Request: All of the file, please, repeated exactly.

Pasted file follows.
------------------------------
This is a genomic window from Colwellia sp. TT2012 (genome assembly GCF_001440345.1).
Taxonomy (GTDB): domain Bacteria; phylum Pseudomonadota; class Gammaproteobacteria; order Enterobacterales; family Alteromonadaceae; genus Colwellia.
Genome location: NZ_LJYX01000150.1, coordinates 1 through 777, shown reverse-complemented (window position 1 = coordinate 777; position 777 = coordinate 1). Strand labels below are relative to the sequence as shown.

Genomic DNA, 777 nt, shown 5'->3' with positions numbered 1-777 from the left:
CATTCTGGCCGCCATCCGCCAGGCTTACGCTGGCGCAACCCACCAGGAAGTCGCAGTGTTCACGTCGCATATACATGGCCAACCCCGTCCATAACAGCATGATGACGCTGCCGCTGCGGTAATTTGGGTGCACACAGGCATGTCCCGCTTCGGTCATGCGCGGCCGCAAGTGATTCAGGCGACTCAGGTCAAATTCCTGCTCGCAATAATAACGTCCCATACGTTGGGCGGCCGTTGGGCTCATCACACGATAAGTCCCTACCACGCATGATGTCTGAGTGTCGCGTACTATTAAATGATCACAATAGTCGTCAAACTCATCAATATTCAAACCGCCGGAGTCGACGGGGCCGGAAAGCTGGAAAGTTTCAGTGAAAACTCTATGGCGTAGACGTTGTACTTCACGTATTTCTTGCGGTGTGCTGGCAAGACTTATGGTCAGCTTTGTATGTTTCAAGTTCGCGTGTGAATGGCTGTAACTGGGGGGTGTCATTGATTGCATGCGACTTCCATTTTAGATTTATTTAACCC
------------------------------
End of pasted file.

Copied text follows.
This is a genomic window from Colwellia sp. TT2012 (genome assembly GCF_001440345.1).
Taxonomy (GTDB): domain Bacteria; phylum Pseudomonadota; class Gammaproteobacteria; order Enterobacterales; family Alteromonadaceae; genus Colwellia.
Genome location: NZ_LJYX01000150.1, coordinates 1 through 777, shown reverse-complemented (window position 1 = coordinate 777; position 777 = coordinate 1). Strand labels below are relative to the sequence as shown.

Genomic DNA, 777 nt, shown 5'->3' with positions numbered 1-777 from the left:
CATTCTGGCCGCCATCCGCCAGGCTTACGCTGGCGCAACCCACCAGGAAGTCGCAGTGTTCACGTCGCATATACATGGCCAACCCCGTCCATAACAGCATGATGACGCTGCCGCTGCGGTAATTTGGGTGCACACAGGCATGTCCCGCTTCGGTCATGCGCGGCCGCAAGTGATTCAGGCGACTCAGGTCAAATTCCTGCTCGCAATAATAACGTCCCATACGTTGGGCGGCCGTTGGGCTCATCACACGATAAGTCCCTACCACGCATGATGTCTGAGTGTCGCGTACTATTAAATGATCACAATAGTCGTCAAACTCATCAATATTCAAACCGCCGGAGTCGACGGGGCCGGAAAGCTGGAAAGTTTCAGTGAAAACTCTATGGCGTAGACGTTGTACTTCACGTATTTCTTGCGGTGTGCTGGCAAGACTTATGGTCAGCTTTGTATGTTTCAAGTTCGCGTGTGAATGGCTGTAACTGGGGGGTGTCATTGATTGCATGCGACTTCCATTTTAGATTTATTTAACCC